Following the revelation yesterday by the Ticker that Australia’s Blue Sky has spent millions on a stake in Queenstown’s Active Adventures, Bridget O’Connell takes a look at the role private equity is playing in Australian tourism and what that may mean for the industry here.
Tourism has become a sector of interest to some private equity players in Australia following the end of the resources boom.
With expanded mandates, increased capital and fierce competition for traditional assets, Australian investors are seeking new opportunities to deploy their war chests.
Quadrant Private Equity’s managing partner, Marcus Darville, explains his firm’s view in an interview with the Australian Financial Review last November: “With the resources boom having slowed, we started looking at what industries were going to supplant that – tourism was one of them.”
“Currency is coming back to more normal levels, there’s also an internal focus from some governments such as Western Australia on tourism and there’s the grey nomad factor,” says Darville.
“Within tourism, we pinpointed a growing demand for experiential travel, and started looking for companies with a strong position in an iconic Australian destination and like-minded vendors who want to be part of a larger group.”
The comment came as Quadrant made a A$300m bet on the Australian tourism industry, buying three ‘experiential tourism’ companies to create the Experience Australia Group.
The Sydney-based, mid-market PE firm, which has raised in excess of A$3.6bn since inception in 1996, started by buying the tourism rail company Great Southern Rail (GSR) in October last year.
GSR is the operator of luxury Australian transcontinental passenger rail services, The Ghan, The Indian Pacific and The Overland.
Quadrant then added the Cruise Whitsundays and Rottnest Express marine tourism businesses to create the Experience Australia Group.
With operations across every state of mainland Australia, the group now employs over 800 people and carries over 1m guests per annum.
“There is now so much confidence in the tourism sector in NZ that we are now seeing some of the non-traditional investors getting into the market” – Dean Humphries, Colliers International
Quadrant’s investment thesis is to build an iconic Australian tourism group leveraged to the strong industry dynamics and growing trend for experiential travel.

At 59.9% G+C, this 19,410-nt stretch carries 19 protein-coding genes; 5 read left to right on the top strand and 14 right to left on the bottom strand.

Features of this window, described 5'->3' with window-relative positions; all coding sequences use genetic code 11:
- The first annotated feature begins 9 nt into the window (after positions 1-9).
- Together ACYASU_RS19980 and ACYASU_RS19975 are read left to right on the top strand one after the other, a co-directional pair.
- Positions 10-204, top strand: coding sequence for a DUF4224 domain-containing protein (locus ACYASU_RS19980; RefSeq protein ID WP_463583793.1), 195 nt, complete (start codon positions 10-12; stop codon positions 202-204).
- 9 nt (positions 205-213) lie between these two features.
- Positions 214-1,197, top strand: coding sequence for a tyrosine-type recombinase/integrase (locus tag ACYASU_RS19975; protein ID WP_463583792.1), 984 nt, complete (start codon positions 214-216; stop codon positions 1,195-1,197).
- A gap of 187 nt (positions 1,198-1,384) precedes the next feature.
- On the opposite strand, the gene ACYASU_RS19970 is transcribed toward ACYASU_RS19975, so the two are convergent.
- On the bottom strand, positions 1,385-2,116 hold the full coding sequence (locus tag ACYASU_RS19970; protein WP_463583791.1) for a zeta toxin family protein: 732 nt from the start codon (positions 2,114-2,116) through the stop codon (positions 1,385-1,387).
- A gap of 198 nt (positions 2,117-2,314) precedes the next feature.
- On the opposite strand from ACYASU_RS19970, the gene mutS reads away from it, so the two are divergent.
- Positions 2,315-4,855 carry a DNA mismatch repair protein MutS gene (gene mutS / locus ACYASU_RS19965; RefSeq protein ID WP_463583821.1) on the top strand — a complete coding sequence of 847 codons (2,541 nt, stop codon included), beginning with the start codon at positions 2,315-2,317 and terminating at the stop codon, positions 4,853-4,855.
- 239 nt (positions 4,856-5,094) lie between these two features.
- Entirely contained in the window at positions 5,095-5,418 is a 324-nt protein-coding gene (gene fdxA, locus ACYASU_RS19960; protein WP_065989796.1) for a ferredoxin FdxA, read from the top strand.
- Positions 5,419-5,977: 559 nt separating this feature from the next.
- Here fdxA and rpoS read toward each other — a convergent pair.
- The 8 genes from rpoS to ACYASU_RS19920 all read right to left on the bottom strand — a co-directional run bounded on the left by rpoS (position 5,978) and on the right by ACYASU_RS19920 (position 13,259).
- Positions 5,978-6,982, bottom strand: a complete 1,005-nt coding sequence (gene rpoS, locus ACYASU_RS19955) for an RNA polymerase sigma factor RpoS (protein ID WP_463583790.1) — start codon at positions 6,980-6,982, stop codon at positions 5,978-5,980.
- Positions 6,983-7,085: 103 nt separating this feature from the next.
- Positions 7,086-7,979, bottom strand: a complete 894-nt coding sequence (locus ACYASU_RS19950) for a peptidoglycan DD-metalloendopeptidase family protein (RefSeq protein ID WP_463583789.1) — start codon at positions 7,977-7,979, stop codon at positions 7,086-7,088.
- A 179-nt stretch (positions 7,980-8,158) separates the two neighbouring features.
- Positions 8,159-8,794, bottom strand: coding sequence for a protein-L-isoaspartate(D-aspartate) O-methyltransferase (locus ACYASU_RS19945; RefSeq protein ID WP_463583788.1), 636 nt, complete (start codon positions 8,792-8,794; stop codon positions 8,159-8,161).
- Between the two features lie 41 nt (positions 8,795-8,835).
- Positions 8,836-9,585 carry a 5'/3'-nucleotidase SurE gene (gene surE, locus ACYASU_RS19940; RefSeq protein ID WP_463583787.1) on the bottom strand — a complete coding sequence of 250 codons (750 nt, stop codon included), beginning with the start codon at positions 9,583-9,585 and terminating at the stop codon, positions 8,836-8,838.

Further strategic acquisitions in this sector are planned, which Quadrant says “should benefit from the continued strong growth profile of the tourism industry, supported by strong inbound demand from Asian markets, an aging population and the trend towards authentic, high-quality immersive holiday experiences”.
Although yesterday’s revelation of the Blue Sky deal may be one of the first examples of a direct Australian PE injection into a specialist NZ tourism operation, another investor from Across the Ditch was seen here last year entering the broader sector through a transport and shipping acquisition.
In December, CHAMP Private Equity bought freight forwarding business Streamline, Freight Lines, and Strait Shipping, operator of the Bluebridge Cook Strait Ferry service.
CHAMP managing director, Cameron Buchanan, says his company was “committed to growing these businesses for the benefit of not only investors but also the wider New Zealand freight and passenger transport markets”.
In fact, foreign private equity investment into New Zealand transport companies from coach to railways to airlines – some with significant tourism interests – is nothing new.
Private equity interest in the NZ hotel sector was also reasonably common but non-traditional investment of that type tends to be cyclical, says Dean Humphries, national director of hotels for Colliers International.
“Back in 2005-07, there was quite a lot of private equity invested in the hotel sector in New Zealand, particularly from the Australian institutions. They dived into the market when the global economy was going well but they largely divested from around 2010-15,” says Humphries.
Now, with tourism booming and heating the hotel market, private equity capital is starting to become interested again, even if pickings are slim in NZ.
“There are an increasing number of private equity firms that want to place capital into the hotel sector here but they are struggling to find inventory,” says Humphries.